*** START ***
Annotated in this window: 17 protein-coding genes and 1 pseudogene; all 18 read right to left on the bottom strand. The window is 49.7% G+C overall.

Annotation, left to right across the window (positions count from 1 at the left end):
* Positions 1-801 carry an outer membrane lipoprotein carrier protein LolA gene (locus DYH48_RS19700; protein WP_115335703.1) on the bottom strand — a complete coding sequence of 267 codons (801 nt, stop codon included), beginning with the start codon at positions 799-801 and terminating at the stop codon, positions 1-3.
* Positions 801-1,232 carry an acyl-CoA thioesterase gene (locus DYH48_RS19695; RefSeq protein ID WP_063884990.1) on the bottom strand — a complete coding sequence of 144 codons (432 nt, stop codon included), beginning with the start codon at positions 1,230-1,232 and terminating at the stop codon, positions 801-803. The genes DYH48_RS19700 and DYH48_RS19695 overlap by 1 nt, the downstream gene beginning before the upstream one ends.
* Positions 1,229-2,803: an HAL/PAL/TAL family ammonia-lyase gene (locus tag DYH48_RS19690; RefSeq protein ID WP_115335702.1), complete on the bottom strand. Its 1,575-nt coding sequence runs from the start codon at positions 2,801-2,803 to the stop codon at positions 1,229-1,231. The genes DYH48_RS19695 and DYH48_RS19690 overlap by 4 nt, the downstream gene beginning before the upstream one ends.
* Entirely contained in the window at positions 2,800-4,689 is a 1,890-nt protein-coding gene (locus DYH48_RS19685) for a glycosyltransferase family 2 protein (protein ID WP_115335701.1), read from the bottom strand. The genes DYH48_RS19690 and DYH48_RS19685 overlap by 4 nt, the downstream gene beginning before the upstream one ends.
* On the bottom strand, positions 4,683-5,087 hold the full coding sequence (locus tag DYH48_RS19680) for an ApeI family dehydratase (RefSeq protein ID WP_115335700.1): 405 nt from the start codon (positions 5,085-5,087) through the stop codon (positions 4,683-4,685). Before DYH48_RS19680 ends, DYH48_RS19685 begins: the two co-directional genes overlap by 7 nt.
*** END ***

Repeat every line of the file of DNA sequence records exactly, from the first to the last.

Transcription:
Annotated in this window: 17 protein-coding genes and 1 pseudogene; all 18 read right to left on the bottom strand. The window is 49.7% G+C overall.

Annotation, left to right across the window (positions count from 1 at the left end):
* Positions 1-801 carry an outer membrane lipoprotein carrier protein LolA gene (locus DYH48_RS19700; protein WP_115335703.1) on the bottom strand — a complete coding sequence of 267 codons (801 nt, stop codon included), beginning with the start codon at positions 799-801 and terminating at the stop codon, positions 1-3.
* Positions 801-1,232 carry an acyl-CoA thioesterase gene (locus DYH48_RS19695; RefSeq protein ID WP_063884990.1) on the bottom strand — a complete coding sequence of 144 codons (432 nt, stop codon included), beginning with the start codon at positions 1,230-1,232 and terminating at the stop codon, positions 801-803. The genes DYH48_RS19700 and DYH48_RS19695 overlap by 1 nt, the downstream gene beginning before the upstream one ends.
* Positions 1,229-2,803: an HAL/PAL/TAL family ammonia-lyase gene (locus tag DYH48_RS19690; RefSeq protein ID WP_115335702.1), complete on the bottom strand. Its 1,575-nt coding sequence runs from the start codon at positions 2,801-2,803 to the stop codon at positions 1,229-1,231. The genes DYH48_RS19695 and DYH48_RS19690 overlap by 4 nt, the downstream gene beginning before the upstream one ends.
* Entirely contained in the window at positions 2,800-4,689 is a 1,890-nt protein-coding gene (locus DYH48_RS19685) for a glycosyltransferase family 2 protein (protein ID WP_115335701.1), read from the bottom strand. The genes DYH48_RS19690 and DYH48_RS19685 overlap by 4 nt, the downstream gene beginning before the upstream one ends.
* On the bottom strand, positions 4,683-5,087 hold the full coding sequence (locus tag DYH48_RS19680) for an ApeI family dehydratase (RefSeq protein ID WP_115335700.1): 405 nt from the start codon (positions 5,085-5,087) through the stop codon (positions 4,683-4,685). Before DYH48_RS19680 ends, DYH48_RS19685 begins: the two co-directional genes overlap by 7 nt.